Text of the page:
With the “Bitter Bobs and Bettys” you need to gauge when no comment is the best response and when an apology is warranted. When you are wrong, the first thing to do is acknowledge and offer to make up for it ASAP – unless doing so will enflame the situation. Most of the time, you will need to respond. Whenever you do, your response should be as prudent as possible.
People with neutral emotions need a different kind of attention. Do they just not care, or has something rubbed them the wrong way (and they’re just not sharing)? How can you connect with them?
The answer is, by looking at the things that move them, and targeting them with individual messaging that speaks to those passions. It’s not about your brand – they know who you are from your @handle or page name. It’s about them – and acting like a human, not a marketer.
Finding insights around a specific topic
Marketers and brands have objectives they need to meet, of course. So how do you use social listening tools, and specifically sentiment analysis, to meet those objectives while catering to “me-centric” consumers?
This isn’t a category that appeals to everyone – or is it? One thing social listening solves is the need to make assumptions about your audience – so don’t! Use sentiment monitoring to find the people passionate about your brand – versus targeting those you assume are.
This is how agency Rock Orange helped a client break their record for back-to-school sales. The client, a fast-growing e-tailer in the back-to-school space, had identified “moms” as their target audience – but they needed more to go on if they really wanted to make an impact during this limited, seasonal window.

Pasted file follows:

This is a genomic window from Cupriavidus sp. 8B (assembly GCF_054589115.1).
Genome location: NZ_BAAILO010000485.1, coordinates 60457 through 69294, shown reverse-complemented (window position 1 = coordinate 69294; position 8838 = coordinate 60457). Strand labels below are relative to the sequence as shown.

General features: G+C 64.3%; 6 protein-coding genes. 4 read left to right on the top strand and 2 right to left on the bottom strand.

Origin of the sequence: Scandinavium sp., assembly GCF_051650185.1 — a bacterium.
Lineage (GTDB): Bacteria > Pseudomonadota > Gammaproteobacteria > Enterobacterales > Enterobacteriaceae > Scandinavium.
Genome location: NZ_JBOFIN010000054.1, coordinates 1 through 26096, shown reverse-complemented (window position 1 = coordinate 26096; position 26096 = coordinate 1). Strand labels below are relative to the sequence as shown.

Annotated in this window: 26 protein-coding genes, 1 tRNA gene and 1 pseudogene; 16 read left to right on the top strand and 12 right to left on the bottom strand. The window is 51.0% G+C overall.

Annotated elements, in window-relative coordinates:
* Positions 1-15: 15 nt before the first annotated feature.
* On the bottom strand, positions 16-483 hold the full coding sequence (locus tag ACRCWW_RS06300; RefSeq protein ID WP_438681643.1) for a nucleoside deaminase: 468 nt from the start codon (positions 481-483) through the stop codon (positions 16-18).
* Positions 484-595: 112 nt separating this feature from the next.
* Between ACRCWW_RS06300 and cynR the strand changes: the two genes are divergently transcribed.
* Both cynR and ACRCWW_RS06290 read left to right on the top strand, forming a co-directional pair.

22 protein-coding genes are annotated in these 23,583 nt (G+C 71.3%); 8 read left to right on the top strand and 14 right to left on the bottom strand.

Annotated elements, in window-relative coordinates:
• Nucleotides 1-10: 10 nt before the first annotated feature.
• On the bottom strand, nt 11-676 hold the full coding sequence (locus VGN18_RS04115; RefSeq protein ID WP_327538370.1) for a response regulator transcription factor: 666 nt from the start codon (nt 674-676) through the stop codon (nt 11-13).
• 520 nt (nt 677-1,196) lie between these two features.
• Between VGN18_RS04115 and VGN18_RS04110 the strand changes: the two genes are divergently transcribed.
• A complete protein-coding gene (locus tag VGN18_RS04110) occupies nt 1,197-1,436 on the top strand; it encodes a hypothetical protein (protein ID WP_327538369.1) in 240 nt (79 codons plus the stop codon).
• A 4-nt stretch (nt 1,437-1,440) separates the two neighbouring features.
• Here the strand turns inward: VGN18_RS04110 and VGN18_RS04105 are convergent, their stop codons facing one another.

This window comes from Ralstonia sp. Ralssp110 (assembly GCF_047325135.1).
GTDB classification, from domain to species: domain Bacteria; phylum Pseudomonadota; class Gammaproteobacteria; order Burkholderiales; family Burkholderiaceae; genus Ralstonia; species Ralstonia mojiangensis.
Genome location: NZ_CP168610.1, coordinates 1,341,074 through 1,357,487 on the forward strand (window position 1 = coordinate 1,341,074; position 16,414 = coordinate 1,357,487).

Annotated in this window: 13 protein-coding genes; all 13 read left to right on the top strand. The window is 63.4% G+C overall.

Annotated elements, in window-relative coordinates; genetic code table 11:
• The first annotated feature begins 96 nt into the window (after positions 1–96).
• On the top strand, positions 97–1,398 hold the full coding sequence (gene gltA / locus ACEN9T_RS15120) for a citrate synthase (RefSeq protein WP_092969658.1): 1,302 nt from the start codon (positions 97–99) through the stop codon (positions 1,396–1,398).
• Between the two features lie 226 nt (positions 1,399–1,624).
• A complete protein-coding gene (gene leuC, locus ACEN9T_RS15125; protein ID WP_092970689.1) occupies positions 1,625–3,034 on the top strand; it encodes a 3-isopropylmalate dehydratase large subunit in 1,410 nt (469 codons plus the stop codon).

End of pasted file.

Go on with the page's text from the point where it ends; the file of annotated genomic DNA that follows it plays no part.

Rock Orange used NetBase to understand the conversations and emotions being shared by moms on social media. They went back two years to the 2013 and 2014 back-to-school seasons to set a benchmark against competitors’ share of voice and impressions, and then dove into what moms were currently talking about.
With a list of top items in hand, they explored the sentiment surrounding the conversations these items elicited. One big emotion within the topic of backpacks was concern – for the proper fit, durability, and children’s health while wearing fully loaded backpacks.
They also saw positive sentiment around emerging trends like personalization – with moms purchasing black and navy backpacks to offer a blank canvas for kids to decorate themselves.
Competitor strategies like look-books and unboxing videos were garnering positive sentiment as well, giving Rock Orange a promotional tactic to offer their client.
The agency also compared both owned and earned media to understand what content was most engaging.
These insights enabled Rock Orange to help the e-tailer: